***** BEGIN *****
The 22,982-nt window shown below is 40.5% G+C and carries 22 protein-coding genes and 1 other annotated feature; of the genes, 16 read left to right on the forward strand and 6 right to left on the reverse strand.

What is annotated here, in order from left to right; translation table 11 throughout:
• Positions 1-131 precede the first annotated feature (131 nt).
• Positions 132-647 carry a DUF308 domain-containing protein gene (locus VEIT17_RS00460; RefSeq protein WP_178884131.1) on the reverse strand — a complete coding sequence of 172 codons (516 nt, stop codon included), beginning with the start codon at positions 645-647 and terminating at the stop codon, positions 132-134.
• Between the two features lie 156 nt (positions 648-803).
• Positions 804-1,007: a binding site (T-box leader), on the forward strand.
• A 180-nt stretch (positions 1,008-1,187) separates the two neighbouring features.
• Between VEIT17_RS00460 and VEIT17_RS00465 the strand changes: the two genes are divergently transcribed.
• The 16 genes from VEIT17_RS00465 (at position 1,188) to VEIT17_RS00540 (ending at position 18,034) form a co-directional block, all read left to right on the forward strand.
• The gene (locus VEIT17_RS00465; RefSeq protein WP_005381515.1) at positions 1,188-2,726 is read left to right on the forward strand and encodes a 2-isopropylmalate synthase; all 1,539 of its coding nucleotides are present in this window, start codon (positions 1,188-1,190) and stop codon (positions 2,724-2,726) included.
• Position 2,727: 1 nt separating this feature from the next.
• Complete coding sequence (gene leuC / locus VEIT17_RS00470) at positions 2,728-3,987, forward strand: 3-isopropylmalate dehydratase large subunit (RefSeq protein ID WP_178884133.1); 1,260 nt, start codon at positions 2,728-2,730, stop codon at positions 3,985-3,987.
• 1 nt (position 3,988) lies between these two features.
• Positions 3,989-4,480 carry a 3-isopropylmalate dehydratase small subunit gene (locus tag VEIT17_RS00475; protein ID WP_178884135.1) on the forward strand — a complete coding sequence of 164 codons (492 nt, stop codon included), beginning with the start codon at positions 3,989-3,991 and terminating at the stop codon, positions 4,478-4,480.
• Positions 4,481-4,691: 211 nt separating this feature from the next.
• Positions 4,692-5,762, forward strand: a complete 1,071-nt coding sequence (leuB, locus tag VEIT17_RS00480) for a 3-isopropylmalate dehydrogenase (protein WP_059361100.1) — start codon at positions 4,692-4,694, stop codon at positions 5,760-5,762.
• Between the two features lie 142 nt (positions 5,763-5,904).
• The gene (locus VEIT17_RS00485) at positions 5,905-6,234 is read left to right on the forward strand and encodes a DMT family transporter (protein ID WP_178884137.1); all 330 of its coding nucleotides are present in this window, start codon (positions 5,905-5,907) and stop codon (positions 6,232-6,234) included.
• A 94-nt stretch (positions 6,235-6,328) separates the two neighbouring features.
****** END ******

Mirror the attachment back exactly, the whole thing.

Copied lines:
The 22,982-nt window shown below is 40.5% G+C and carries 22 protein-coding genes and 1 other annotated feature; of the genes, 16 read left to right on the forward strand and 6 right to left on the reverse strand.

What is annotated here, in order from left to right; translation table 11 throughout:
• Positions 1-131 precede the first annotated feature (131 nt).
• Positions 132-647 carry a DUF308 domain-containing protein gene (locus VEIT17_RS00460; RefSeq protein WP_178884131.1) on the reverse strand — a complete coding sequence of 172 codons (516 nt, stop codon included), beginning with the start codon at positions 645-647 and terminating at the stop codon, positions 132-134.
• Between the two features lie 156 nt (positions 648-803).
• Positions 804-1,007: a binding site (T-box leader), on the forward strand.
• A 180-nt stretch (positions 1,008-1,187) separates the two neighbouring features.
• Between VEIT17_RS00460 and VEIT17_RS00465 the strand changes: the two genes are divergently transcribed.
• The 16 genes from VEIT17_RS00465 (at position 1,188) to VEIT17_RS00540 (ending at position 18,034) form a co-directional block, all read left to right on the forward strand.
• The gene (locus VEIT17_RS00465; RefSeq protein WP_005381515.1) at positions 1,188-2,726 is read left to right on the forward strand and encodes a 2-isopropylmalate synthase; all 1,539 of its coding nucleotides are present in this window, start codon (positions 1,188-1,190) and stop codon (positions 2,724-2,726) included.
• Position 2,727: 1 nt separating this feature from the next.
• Complete coding sequence (gene leuC / locus VEIT17_RS00470) at positions 2,728-3,987, forward strand: 3-isopropylmalate dehydratase large subunit (RefSeq protein ID WP_178884133.1); 1,260 nt, start codon at positions 2,728-2,730, stop codon at positions 3,985-3,987.
• 1 nt (position 3,988) lies between these two features.
• Positions 3,989-4,480 carry a 3-isopropylmalate dehydratase small subunit gene (locus tag VEIT17_RS00475; protein ID WP_178884135.1) on the forward strand — a complete coding sequence of 164 codons (492 nt, stop codon included), beginning with the start codon at positions 3,989-3,991 and terminating at the stop codon, positions 4,478-4,480.
• Positions 4,481-4,691: 211 nt separating this feature from the next.
• Positions 4,692-5,762, forward strand: a complete 1,071-nt coding sequence (leuB, locus tag VEIT17_RS00480) for a 3-isopropylmalate dehydrogenase (protein WP_059361100.1) — start codon at positions 4,692-4,694, stop codon at positions 5,760-5,762.
• Between the two features lie 142 nt (positions 5,763-5,904).
• The gene (locus VEIT17_RS00485) at positions 5,905-6,234 is read left to right on the forward strand and encodes a DMT family transporter (protein ID WP_178884137.1); all 330 of its coding nucleotides are present in this window, start codon (positions 5,905-5,907) and stop codon (positions 6,232-6,234) included.
• A 94-nt stretch (positions 6,235-6,328) separates the two neighbouring features.